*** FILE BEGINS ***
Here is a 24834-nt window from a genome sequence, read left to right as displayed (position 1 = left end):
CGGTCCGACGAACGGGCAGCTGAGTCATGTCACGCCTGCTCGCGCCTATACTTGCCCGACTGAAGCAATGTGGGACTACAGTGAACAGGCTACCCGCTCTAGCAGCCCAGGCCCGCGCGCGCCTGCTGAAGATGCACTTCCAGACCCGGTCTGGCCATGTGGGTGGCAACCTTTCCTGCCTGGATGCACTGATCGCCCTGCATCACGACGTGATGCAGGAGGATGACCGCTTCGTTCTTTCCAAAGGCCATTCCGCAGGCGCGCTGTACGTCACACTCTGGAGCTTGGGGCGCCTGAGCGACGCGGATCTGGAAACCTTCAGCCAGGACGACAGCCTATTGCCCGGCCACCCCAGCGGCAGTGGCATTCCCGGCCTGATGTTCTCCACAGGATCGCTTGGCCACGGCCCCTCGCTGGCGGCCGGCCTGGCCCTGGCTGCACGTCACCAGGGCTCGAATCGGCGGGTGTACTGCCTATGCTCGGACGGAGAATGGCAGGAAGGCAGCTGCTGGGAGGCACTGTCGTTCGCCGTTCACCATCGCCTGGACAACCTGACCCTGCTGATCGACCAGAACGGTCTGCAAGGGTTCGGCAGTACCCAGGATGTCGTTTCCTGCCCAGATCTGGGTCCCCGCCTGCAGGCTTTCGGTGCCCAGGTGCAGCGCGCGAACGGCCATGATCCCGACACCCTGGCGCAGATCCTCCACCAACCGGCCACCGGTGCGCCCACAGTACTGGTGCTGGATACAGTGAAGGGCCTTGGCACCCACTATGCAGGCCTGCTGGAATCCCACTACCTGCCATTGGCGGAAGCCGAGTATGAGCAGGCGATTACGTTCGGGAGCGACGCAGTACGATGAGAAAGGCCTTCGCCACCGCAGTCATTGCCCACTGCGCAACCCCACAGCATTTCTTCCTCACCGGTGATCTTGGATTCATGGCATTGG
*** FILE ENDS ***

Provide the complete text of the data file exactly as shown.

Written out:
Here is a 24834-nt window from a genome sequence, read left to right as displayed (position 1 = left end):
CGGTCCGACGAACGGGCAGCTGAGTCATGTCACGCCTGCTCGCGCCTATACTTGCCCGACTGAAGCAATGTGGGACTACAGTGAACAGGCTACCCGCTCTAGCAGCCCAGGCCCGCGCGCGCCTGCTGAAGATGCACTTCCAGACCCGGTCTGGCCATGTGGGTGGCAACCTTTCCTGCCTGGATGCACTGATCGCCCTGCATCACGACGTGATGCAGGAGGATGACCGCTTCGTTCTTTCCAAAGGCCATTCCGCAGGCGCGCTGTACGTCACACTCTGGAGCTTGGGGCGCCTGAGCGACGCGGATCTGGAAACCTTCAGCCAGGACGACAGCCTATTGCCCGGCCACCCCAGCGGCAGTGGCATTCCCGGCCTGATGTTCTCCACAGGATCGCTTGGCCACGGCCCCTCGCTGGCGGCCGGCCTGGCCCTGGCTGCACGTCACCAGGGCTCGAATCGGCGGGTGTACTGCCTATGCTCGGACGGAGAATGGCAGGAAGGCAGCTGCTGGGAGGCACTGTCGTTCGCCGTTCACCATCGCCTGGACAACCTGACCCTGCTGATCGACCAGAACGGTCTGCAAGGGTTCGGCAGTACCCAGGATGTCGTTTCCTGCCCAGATCTGGGTCCCCGCCTGCAGGCTTTCGGTGCCCAGGTGCAGCGCGCGAACGGCCATGATCCCGACACCCTGGCGCAGATCCTCCACCAACCGGCCACCGGTGCGCCCACAGTACTGGTGCTGGATACAGTGAAGGGCCTTGGCACCCACTATGCAGGCCTGCTGGAATCCCACTACCTGCCATTGGCGGAAGCCGAGTATGAGCAGGCGATTACGTTCGGGAGCGACGCAGTACGATGAGAAAGGCCTTCGCCACCGCAGTCATTGCCCACTGCGCAACCCCACAGCATTTCTTCCTCACCGGTGATCTTGGATTCATGGCATTGG